In tomorrow…. While Montego Bay natives Jackie Bernard, his brother Footy Bernard and cousin Lloyd Kerr recorded under various guises in the early ’60s, their collective arrival as The Kingstonians in 1967 marked a sea change not only in the vocal trio’s productivity and popularity, but also in the emerging Reggae sound. The Kingstonians made several chart-topping singles between 1968 and 1970, including the massive hit “Singer Man” whose success ultimately led to the release of their sole LP, Sufferer. Originally issued on Trojan, Sufferer collects a dozen of The Kingstonians’ best-known songs. Produced by Derrick Harriott, these truly boss sounds would pack dancehalls on the island as well as become the soundtrack for working-class youth across ’70s Britain. The title track remains a classic of the early Reggae era with impeccable arrangements, stuttering organ and soul-steeped lyrics. The Kingstonians’ shift away from Rocksteady modes is perhaps most apparent on the aforementioned “Singer Man”—an irresistible forward groove, prompting a deeper danceability that is rightly centered on real feeling. Antarctica Starts Here presents the first-time domestic release of Sufferer. Reproducing the original sleeve design, this reissue is part of an archival series that focuses on Trojan’s essential ’60s and ’70s catalogue. Liner notes by Laurence Cane-Honeysett.
Lorelle Meets the Obsolete: De Facto (Registros El Derrumbe) LP
In tomorrow…. Mexican duo Lorelle Meets the Obsolete return with a new album on their own Registros El Derrumbe imprint. The album, their fifth, was recorded at their home studio in Ensenada, Baja California, mixed by Cooper Crain (of Cave and Bitchin Bajas) and mastered by Mikey Young Y (of Eddy Current Suppression Ring and Total Control). The end result is brave experimentation and avant-pop put through a heavy psych filter. There are pure pop songs that come across like lost ’60s nuggets (‘Líneas En Hojas’), blistering white noise jams (‘Unificado’) and meditative incantations (‘La Maga’)—all of which will make heads go ‘POW!’.
Curtis Mayfield: Keep On Keeping On (Rhino) Box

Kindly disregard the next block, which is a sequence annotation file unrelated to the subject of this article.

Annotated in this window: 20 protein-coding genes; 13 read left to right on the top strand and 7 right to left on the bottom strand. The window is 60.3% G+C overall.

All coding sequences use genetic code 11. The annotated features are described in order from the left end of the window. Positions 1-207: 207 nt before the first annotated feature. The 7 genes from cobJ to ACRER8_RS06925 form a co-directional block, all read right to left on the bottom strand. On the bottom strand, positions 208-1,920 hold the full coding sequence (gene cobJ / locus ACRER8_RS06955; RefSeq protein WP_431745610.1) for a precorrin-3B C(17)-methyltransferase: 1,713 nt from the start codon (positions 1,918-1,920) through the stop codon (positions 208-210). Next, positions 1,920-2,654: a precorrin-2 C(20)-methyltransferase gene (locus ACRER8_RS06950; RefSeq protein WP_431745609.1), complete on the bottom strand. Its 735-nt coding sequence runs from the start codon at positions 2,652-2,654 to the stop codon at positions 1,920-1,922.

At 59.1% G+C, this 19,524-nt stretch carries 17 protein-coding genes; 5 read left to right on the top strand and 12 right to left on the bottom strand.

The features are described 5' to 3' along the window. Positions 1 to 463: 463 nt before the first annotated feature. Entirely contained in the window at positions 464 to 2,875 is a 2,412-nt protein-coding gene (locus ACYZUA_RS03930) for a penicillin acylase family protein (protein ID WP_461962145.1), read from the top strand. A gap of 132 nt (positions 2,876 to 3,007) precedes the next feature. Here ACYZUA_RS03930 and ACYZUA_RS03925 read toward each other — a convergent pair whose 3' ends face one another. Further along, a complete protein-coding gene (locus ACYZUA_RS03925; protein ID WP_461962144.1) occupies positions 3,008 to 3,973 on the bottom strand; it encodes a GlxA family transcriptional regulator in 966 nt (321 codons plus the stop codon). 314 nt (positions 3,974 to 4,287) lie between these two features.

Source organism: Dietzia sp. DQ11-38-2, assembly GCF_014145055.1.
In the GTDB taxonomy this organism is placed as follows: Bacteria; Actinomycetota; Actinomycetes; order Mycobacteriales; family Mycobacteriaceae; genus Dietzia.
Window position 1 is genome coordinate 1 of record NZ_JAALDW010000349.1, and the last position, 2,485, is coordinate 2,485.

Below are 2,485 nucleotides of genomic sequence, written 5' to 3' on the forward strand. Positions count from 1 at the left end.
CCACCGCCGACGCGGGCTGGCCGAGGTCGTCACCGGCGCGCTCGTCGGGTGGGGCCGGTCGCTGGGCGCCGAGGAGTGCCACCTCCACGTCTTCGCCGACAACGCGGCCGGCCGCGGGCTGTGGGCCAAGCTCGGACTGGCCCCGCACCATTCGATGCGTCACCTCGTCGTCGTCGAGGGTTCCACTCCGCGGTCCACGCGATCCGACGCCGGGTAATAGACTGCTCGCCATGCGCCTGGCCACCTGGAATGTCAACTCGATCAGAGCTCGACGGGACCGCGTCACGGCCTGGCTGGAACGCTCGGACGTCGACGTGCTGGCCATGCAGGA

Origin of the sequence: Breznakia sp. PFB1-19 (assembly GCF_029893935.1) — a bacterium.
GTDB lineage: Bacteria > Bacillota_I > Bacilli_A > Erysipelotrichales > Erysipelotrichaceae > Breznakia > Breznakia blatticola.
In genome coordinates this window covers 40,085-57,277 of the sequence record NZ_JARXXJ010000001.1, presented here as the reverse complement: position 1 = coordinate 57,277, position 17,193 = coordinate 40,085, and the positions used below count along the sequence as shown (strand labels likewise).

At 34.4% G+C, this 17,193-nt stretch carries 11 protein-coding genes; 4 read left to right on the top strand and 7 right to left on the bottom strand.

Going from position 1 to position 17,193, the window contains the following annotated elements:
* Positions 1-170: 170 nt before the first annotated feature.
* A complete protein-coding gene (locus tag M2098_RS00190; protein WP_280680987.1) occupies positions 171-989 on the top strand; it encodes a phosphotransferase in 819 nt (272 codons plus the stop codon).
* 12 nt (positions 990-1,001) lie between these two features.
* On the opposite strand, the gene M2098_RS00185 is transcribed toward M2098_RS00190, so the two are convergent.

Curtis Mayfield recorded a string of hits with The Impressions before leaving the influential soul-gospel group to embark upon a solo career that began 50 years ago and produced some of his greatest work. Known as the “Gentle Genius,” Mayfield has been inducted into the Rock and Roll Hall of Fame twice – first as a member of The Impressions and later as a solo artist. Rhino spotlights Mayfield’s early solo career withe the 180g 4LP box set, Keep On Keeping On: Curtis Mayfield Studio Albums 1970-1974, a collection that includes newly remastered versions of his first four studio albums: Curtis (1970), Roots (1971), Back to the World (1973) and Sweet Exorcist (1974). Mayfield left the Impressions in 1970 and launched his solo career with his debut album, Curtis. The album reached the Billboard Pop Albums Chart Top 20 and was certified gold. It features “(Don’t Worry) If There’s A Hell Below, We’re All Going To Go,” a hit in the U.S., and “Move On Up,” which charted in the U.K. In terms of cultural significance, the album’s potent combination of socially conscious lyrics and soul/funk music helped blaze a trail for later albums like Marvin Gaye’s What’s Going On and Stevie Wonder’s Innervisions. Mayfield returned in 1971 with Roots. His second solo album peaked at No. 6 on the R&B Albums chart thanks to memorable tracks like “Get Down,” “Beautiful Brother Of Mine” and “We Got To Have Peace.” Keep On Keeping On is named for a song on that album. Following the enormous success of the Super Fly soundtrack in 1972, Mayfield released his third solo record, Back to the World in 1973. It topped the R&B Albums chart and introduced fans to great tracks like “Future Shock,” “Can’t Say Nothin'” and “If I Were Only A Child Again.”The final album in this new set is Sweet Exorcist (1974), which reached No. 2 on the Top R&B Albums chart. It produced two singles with the title track and “Kung Fu.”